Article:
SSRIs and SNRIs may improve weight status in short term, but not long term
TUESDAY, June 2, 2015 (HealthDay News) — Youth prescribed antipsychotic medication should be monitored for exaggerated weight gain, and agents other than olanzapine, clozapine, and risperidone may be best in patients where obesity is a pre-existing concern, according to a review published online May 28 in Obesity Reviews.
J. Reekie, from the University of Aberdeen in the United Kingdom, and colleagues conducted a comprehensive literature review to examine studies reporting weight in relation to antipsychotic and antidepressant use in children and adolescents. Data were included from 42 articles.
The researchers observed no weight gain with selective serotonin reuptake inhibitors (SSRIs) or serotonin and norepinephrine reuptake inhibitors (SNRIs), and some evidence for an association with improvement in weight status over the short, but not long, term. There was an association between antipsychotics and weight gain; risperidone had a larger weight gain effect than lithium, divalproex sodium, and pimozide in drug comparison studies. Less weight gain was seen with augmentation therapy with metformin or topiramate.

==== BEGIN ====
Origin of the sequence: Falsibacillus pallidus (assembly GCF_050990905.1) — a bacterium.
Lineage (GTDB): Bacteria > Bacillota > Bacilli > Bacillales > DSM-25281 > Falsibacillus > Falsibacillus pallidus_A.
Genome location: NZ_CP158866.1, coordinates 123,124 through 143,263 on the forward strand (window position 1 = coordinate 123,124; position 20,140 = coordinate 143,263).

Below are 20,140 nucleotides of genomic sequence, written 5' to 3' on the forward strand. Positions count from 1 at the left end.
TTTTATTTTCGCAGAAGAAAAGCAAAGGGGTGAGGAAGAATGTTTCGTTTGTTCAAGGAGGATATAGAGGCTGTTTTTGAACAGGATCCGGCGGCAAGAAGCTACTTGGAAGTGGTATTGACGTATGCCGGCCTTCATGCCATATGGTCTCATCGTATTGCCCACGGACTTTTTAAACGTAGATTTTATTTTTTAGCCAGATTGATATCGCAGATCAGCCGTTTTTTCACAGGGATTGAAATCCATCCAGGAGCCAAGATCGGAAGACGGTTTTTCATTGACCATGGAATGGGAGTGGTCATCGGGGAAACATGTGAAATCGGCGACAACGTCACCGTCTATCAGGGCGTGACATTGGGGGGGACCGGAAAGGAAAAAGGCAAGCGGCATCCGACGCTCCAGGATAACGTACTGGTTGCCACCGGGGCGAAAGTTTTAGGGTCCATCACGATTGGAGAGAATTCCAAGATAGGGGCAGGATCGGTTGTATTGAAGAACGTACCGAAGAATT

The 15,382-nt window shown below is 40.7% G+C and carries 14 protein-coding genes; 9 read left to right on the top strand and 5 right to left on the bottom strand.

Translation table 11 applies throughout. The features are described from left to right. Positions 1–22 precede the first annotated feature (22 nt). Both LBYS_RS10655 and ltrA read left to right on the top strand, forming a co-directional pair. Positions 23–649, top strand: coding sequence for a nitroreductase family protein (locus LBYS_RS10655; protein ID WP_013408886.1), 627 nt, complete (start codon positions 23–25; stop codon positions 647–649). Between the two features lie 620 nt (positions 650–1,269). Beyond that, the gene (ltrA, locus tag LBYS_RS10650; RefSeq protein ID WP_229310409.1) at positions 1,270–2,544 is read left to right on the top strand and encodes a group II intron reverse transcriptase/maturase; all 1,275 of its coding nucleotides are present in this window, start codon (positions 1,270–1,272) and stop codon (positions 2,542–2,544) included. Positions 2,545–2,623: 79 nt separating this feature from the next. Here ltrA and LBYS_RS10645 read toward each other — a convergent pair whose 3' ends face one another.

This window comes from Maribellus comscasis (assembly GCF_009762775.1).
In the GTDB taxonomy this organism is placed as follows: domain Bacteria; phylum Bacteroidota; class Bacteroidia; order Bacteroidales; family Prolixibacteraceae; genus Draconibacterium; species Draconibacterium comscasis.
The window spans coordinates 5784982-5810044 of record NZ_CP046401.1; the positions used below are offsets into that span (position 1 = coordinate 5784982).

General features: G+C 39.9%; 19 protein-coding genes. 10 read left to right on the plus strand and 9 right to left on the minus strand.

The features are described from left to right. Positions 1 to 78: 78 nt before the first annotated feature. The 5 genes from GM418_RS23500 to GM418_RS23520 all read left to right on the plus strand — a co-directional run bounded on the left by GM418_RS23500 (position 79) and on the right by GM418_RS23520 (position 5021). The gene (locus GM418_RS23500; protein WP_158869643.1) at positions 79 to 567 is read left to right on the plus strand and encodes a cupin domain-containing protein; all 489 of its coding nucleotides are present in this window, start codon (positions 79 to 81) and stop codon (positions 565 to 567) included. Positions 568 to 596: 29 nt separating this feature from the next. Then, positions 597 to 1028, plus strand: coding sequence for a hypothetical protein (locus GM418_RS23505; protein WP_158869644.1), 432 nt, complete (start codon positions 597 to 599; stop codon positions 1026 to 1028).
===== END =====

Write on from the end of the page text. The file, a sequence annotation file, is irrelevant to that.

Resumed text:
“The evidence from this review suggests that SSRI and SNRI [medications] do not generally cause weight gain and may at least in the short term lead to weight loss, but that olanzapine, clozapine and risperidone lead to significant weight gain in this patient population,” the authors write.
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